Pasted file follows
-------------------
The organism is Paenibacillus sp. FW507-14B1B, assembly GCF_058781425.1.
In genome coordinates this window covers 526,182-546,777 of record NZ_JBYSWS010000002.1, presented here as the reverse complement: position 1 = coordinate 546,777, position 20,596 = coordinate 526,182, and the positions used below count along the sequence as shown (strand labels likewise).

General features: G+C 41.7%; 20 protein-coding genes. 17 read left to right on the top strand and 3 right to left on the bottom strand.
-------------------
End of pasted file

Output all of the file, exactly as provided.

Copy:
The organism is Paenibacillus sp. FW507-14B1B, assembly GCF_058781425.1.
In genome coordinates this window covers 526,182-546,777 of record NZ_JBYSWS010000002.1, presented here as the reverse complement: position 1 = coordinate 546,777, position 20,596 = coordinate 526,182, and the positions used below count along the sequence as shown (strand labels likewise).

General features: G+C 41.7%; 20 protein-coding genes. 17 read left to right on the top strand and 3 right to left on the bottom strand.